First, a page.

When did the Doctor first meet River after he left her to start her new life in the 51st Century?
She didn’t notice him at first, which was odd considering her history.
He was sitting at the back of the lecture hall as the professor droned on about stelae in pre-Columbian architecture. He was doodling on a piece of paper, glancing at her out of the corner of his eyes every so often.
He wasn’t dressed as she had come to expect, maybe that’s why she hadn’t noticed him, there was no tweed, instead he was wearing a long green coat, and a cowboy hat. It didn’t stand out as much as it otherwise would have, since the college was doing a historical festival this week. And no one loved a historical theme as much as archeology students.
The professor drew his lecture to a close and assigned reading materials. The students logged in the assignments and started the general rush to gather their stuff and head off to the next class.
River waved off some friends, who invited her out for a drink, and waited as the hall emptied.
He stayed in his seat. Deliberately non-threatening.
She stayed at the bottom of the audience well, clutching her books and her diary to her chest.
“So,” he said.
“So,” she replied.
She hadn’t seen him since she’d started her schooling. She was normally a fast study, but she’d kept herself to the normal curriculum pace, knowing she needed the society of other students as much as the knowledge. In all but her studies of the Doctor.
She already had enough information on him for a dissertation. And the one thing she’d learned, was that there was a lot the Church hadn’t taught her. And one of those things, was that River Song, was very important to the Doctor.
She felt herself flushing. A completely unfamiliar sensation.
He simply sat there and looked at her, as if he couldn’t get enough.
She cleared her throat. “So,” she said again.
He smiled. It lit up his whole face.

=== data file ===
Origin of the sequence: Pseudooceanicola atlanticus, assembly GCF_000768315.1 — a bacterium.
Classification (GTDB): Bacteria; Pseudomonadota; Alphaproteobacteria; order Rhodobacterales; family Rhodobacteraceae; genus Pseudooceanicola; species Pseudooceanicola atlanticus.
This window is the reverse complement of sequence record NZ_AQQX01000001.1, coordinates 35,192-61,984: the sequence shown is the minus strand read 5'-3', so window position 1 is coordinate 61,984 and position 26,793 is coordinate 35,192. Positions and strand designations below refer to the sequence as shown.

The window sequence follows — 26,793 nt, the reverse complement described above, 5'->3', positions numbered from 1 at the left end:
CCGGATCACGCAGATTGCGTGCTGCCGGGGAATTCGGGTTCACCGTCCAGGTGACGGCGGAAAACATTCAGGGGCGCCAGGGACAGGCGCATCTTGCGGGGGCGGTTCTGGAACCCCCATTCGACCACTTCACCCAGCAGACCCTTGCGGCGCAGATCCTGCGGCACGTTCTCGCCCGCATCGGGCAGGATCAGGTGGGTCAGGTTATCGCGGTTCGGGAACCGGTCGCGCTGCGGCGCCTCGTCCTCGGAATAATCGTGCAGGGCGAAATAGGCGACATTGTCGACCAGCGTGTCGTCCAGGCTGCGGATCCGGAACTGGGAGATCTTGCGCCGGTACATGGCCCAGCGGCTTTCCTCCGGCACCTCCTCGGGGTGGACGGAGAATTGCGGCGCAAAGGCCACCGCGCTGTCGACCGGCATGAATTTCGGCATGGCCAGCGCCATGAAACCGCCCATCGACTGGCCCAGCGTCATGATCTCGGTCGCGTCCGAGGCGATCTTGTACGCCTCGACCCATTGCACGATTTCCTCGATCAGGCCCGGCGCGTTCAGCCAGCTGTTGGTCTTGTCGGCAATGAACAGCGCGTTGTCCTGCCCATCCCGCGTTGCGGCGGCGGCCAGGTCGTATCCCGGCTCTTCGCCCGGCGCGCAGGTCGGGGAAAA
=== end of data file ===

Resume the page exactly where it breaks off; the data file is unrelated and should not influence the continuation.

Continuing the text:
“Are you enjoying school, Miss Song?” he asked politely, his eyes twinkling, so happy she could feel it even from here.
She cocked her head at him and studied him, he still hadn’t moved. She realized it was odd to see him sitting so still. Every image she’d ever seen of him, he’d been in motion.
She started slowly climbing the tiers toward him.
She stopped beside his chair. He tensed, but didn’t move.
She looked him up and down. Decided she didn’t like the hat. Although the bow tie was cute on him.
His finger was tap tap tapping nervously on the small square of desk attached to the chair. His knee started jumping. His face was bland. His adams apple bobbed.
She leaned down right in his face, “You don’t have to be so careful,“ she said quietly. “I’m not going to kill you.” She kissed him softly on the tip of his nose.
“Right!” He jumped up, all of a sudden, all that pent up energy exploding out of him. Knocking his chair over, and arms suddenly windmilling around in excitement. He had a little lipstick smear on the end of his nose.
He was blushing, half excited, half embarrassed, (partially because she was righting his chair) and suddenly looking like he had a hundred exciting things to do and couldn’t decide on which one to do first.
The explosion of motion had jarred her at first, she’d had to stop herself grabbing her gun (which she still wore everywhere, despite the schools detectors). But, strangely, it hadn’t been in response to him. She knew, absolutely knew, that he was harmless. At least to her.
It had simply been her trained warrior’s instincts to motion. She stared up at him, surprised. He stared down at her, his eyes so clear, and deep, and so thoroughly delighted to see her, and, somehow, more welcoming than any other eyes she’d ever seen.
She felt a lump form in her throat. Her eyes glittered with moisture but she shoved it back. He just looked so happy to see her.
He stood up straight and stuck his thumbs behind his lapels. He cleared his throat. “River Song, would you go on a date with me?”
Her eyebrows shot up. “A date?”
He smiled. “Anywhere you want to go.”
“There is a curfew,” she pointed out, her eyes starting to shine.
“Oh, I doubt that will be a problem,” he waved it away.
“And I can’t miss my classes,” she said, sternly.
He grinned harder and leaned down in her face. “What’s school for, if not to play hooky?”
Her hearts started to bubble in her chest. She found herself twisting her toe against the floor, her hips wiggling, a flirtatious smile blooming up out of her like the sun.
All up and down history there were stories of the Doctor and River Song, stories of romance, and adventure, of daring dos, and daring don’ts.
He grinned and tapped her lightly on the nose.
She couldn’t wait to get started.